7.Nissan Note.

 Nissan Note.


In the Japanese version of this car site, the user is treated to a fun little animation process due to the parallax scrolling techniques that are employed, first in the form of flickering images, and then in a sequence in which two passengers climb into the car and head off on a little drive through the landscape. It’s another example of the scrolling itself providing the animation, thus allowing the user to control the pace of the sequence.



8. Oakley Airbrake.

 Oakley Airbrake.


In an ideal example of product showcasing, Oakley makes their new ski goggle pop off the page not only through striking photography, but parallax scrolling that animates the construction of the goggle and portrays it beautifully on the page.



9. Q Music Titanic.


Q Music Titanic.


This is a really cool one. This Belgian radio station decided to create a website to promote its Titanic-themed prize contest for listeners with a site that uses parallax scrolling to send the user down into the depths of the Northern Atlantic in search of the wreckage of the famous “unsinkable” ship. Follow your submarine down to the bottom, encountering facts about the ocean liner along the way, to discover the wreckage on the sea floor.



10. 2011 SXSW Beer Camp.


2011 SXSW Beer Camp.


One of the earliest examples of parallax scrolling, this site promoting the Beer Camp at the world famous South By Southwest festival shows why that expo has always been on the cutting edge. Rather than scrolling down the page, the technique employed here instead dumps the user into the page, tumbling further and further to reveal more facts about the event. If only they had managed a way to offer the beer tasting experience through the page. Maybe next year.



11. White House Iraq Timeline.


White House Iraq Timeline.


They may not be able to create a healthcare website, but the White House sure did design a website with great parallax features in its effort to educate the public about Barack Obama’s administrative efforts to end the United States’ involvement in the Iraq War. With poignant images, text overlays, and videos, the site succeeds in drawing the user in and getting its message across in crystal clear form.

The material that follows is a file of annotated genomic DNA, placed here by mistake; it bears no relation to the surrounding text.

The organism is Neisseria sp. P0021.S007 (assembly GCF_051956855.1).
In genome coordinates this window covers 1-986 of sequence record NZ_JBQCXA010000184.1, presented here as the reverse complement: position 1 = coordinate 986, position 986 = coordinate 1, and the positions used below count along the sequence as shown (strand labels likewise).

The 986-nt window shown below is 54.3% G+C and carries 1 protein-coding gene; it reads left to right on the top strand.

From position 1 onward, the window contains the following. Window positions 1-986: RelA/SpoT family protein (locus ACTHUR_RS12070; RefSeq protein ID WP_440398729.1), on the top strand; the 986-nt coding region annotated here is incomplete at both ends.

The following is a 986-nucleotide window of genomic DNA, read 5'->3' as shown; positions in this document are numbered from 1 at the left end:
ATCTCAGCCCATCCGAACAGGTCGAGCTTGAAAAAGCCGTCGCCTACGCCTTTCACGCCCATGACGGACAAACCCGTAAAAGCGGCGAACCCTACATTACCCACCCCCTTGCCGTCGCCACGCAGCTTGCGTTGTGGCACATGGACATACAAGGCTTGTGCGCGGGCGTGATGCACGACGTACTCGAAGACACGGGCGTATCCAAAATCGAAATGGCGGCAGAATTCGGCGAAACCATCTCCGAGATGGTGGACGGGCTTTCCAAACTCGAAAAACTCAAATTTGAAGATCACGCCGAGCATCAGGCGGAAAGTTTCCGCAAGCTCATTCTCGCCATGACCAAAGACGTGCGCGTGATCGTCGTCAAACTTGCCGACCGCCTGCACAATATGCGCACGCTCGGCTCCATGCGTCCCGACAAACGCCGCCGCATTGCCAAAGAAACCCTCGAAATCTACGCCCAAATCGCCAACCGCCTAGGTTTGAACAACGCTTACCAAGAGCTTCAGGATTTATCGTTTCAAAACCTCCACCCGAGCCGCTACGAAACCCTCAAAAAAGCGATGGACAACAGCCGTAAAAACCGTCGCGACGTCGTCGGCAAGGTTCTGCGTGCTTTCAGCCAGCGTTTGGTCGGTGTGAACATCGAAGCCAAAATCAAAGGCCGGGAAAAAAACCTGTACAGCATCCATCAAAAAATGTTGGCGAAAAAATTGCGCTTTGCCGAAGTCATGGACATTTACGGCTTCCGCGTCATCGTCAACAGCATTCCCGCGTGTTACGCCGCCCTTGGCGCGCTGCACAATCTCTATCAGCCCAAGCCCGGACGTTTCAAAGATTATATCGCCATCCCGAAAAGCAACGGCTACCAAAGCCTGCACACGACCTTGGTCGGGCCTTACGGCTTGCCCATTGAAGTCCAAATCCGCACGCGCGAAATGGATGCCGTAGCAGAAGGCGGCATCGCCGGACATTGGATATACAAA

12. Distance To Mars.


Distance To Mars.


One of the most useful aspects of parallax scrolling is to offer a different perspective than what we’re used to seeing, and that’s put to great use here. As the user scrolls down the page, it acts as its own reference point to give a sense of perspective to how far our planet it to its closest neighbor. By imagining the Earth as 100 pixels wide, the site sends us at “three times the speed of light” through space (plenty of time for some interesting facts along the way) until we hit Mars, which is a great way to demonstrate the awesome vastness of our solar system.



13. Lexus LS.


Lexus LS. 

As we saw with Nissan, cars and other modes of transportation are natural fits for parallax scrolling on a website. But unlike Nissan’s animated trip, Lexus was able to create a responsive website with a more refined touch, in congruence with its brand values. Still, the feel of traveling through the page is consistent, along with a luxurious feel via the crisp photography and polished design.



14. Mario Kart.


Mario Kart.


Anyone who played Mario Kart (or any video game, for that matter) as a kid can appreciate this effort by Nintendo to promote the release of one of its most beloved games on the Wii console. This history of the Mario Kart site lets the user relive the experience of playing the game, making it a perfect promotion for the re-release, as you follow the path of the game itself with familiar characters over the road all along the way.



15. Sony.




Finally, in the interest of ending on a high note, I leave you with one of the most amazing and unique parallax scrolling sites out there. Sony’s site promises artistry in addition to engineering, and you’d be hard-pressed to argue that this isn’t a perfect example of both. The user is treated to a veritable journey through Sony’s products, design process, and creativity as you move down the page. But frankly, words just can’t do this one justice; you really need to go and experience it for yourself.


As you can see, parallax scrolling can do more than just add dimension and depth to your site. When used properly, it becomes a vital storytelling tool that allows you to truly branch out in awe-inspiring ways, engaging your users in the process and giving them a web experience that they’ll want to come back to again and again.

Do you have any examples of Parallax sites, either of your own design or someone else’s? Share them in the comments!